The Housing Problem - The Primary Reason For Homelessness, Housing The Poor, Habitat For Humanity, Where The Homeless Live
median people rent nation
A home was at one time defined as a place where a family resided, but as American society changed, so did the definition of home. A home is now considered a place where one or more people live together, a private place to which they have legal right and where strangers may be excluded. It is the place where people keep their belongings and where they feel safe from the outside world. For housing to be considered a home it should be permanent with an address. Furthermore, in the best of circumstances a home should not be substandard but should still be affordable. Many people would agree that a place to call home is a basic human right.
Those people who have no fixed address and no private space of their own are the homeless. The obvious solution to homelessness would be to find a home for everyone who needs one. There is enough housing available in the United States; the problem lies in the affordability of that housing. Most of the housing in the United States costs far more than the very poor can afford to rent or buy. According to Census 2000, the median monthly gross rent for the nation's 35.7 million renter-occupied housing units (one-third of the nation's 105.5 million occupied housing units) was $602, a 5.4% increase over the $571 median for 1990. (See Table 4.1.) Renters in California led the nation in the share of their incomes spent on rent (27.7%). According to the Census Bureau, nine of the nation's ten highest-rent cities are in California, with median gross rents ranging from $985 to $1,272.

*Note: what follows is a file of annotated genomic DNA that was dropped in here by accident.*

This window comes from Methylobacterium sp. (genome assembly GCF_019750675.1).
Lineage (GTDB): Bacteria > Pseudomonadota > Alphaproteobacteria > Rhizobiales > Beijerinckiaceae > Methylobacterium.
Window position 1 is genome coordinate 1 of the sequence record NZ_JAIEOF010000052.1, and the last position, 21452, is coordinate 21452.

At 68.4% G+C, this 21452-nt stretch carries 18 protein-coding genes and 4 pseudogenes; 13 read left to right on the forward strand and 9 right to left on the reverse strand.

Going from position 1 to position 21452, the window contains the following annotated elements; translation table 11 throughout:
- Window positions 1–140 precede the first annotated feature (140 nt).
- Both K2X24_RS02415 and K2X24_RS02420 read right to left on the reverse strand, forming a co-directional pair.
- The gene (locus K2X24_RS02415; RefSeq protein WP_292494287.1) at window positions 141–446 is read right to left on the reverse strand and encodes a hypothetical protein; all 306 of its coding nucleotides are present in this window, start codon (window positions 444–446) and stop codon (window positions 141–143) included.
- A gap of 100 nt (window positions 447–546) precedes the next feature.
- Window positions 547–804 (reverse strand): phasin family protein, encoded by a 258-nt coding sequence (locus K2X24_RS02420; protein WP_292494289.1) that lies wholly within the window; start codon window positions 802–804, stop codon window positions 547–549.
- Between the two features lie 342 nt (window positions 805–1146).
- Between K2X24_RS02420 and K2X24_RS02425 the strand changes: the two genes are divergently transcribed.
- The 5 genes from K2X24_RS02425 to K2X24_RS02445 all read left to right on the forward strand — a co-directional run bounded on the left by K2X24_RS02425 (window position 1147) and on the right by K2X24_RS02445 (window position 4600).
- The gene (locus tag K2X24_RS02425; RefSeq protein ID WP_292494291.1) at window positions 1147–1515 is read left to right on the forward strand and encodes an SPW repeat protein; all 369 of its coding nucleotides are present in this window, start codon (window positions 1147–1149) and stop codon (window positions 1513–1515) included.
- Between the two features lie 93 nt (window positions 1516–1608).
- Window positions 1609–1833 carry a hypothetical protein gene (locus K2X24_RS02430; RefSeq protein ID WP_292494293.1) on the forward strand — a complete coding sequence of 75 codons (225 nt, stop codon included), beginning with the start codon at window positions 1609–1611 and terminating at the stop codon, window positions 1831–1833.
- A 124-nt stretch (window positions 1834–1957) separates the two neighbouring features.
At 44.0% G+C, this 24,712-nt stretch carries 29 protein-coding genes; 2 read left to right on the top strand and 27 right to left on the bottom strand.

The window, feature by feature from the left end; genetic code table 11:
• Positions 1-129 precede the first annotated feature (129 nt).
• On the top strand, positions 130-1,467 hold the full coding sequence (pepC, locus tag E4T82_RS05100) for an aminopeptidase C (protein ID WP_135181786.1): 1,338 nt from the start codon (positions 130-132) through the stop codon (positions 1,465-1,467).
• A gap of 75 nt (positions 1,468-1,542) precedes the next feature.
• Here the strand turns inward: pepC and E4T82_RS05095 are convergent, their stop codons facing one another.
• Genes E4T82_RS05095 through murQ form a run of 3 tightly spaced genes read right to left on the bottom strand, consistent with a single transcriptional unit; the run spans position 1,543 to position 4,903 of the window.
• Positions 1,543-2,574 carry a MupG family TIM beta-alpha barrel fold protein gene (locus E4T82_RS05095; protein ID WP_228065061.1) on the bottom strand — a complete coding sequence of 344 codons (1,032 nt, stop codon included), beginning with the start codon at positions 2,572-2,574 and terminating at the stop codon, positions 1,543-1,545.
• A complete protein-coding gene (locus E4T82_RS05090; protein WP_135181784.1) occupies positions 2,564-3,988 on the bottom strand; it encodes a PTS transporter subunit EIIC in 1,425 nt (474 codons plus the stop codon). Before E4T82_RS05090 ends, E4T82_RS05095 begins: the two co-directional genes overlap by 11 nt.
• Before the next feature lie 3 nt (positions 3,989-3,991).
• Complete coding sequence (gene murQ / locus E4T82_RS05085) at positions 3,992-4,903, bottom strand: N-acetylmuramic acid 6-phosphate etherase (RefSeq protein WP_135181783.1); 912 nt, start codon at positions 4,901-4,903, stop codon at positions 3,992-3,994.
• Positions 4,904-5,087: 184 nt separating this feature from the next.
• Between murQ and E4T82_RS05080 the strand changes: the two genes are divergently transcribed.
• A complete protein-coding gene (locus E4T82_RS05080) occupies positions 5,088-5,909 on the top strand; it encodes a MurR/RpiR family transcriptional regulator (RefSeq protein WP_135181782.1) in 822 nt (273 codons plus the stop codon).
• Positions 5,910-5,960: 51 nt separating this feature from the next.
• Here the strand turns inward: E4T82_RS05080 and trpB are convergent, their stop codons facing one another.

Homeownership is well beyond the reach of most low-income families. The National Association of Realtors reported that in January 2005 the median price for all housing types was $189,000, up 10.5% from January 2004, when the median price was $171,000 (Beth Bresnahan, "Existing-Home Sales Hold Steady in January," New York: RISMedia, February 28, 2005).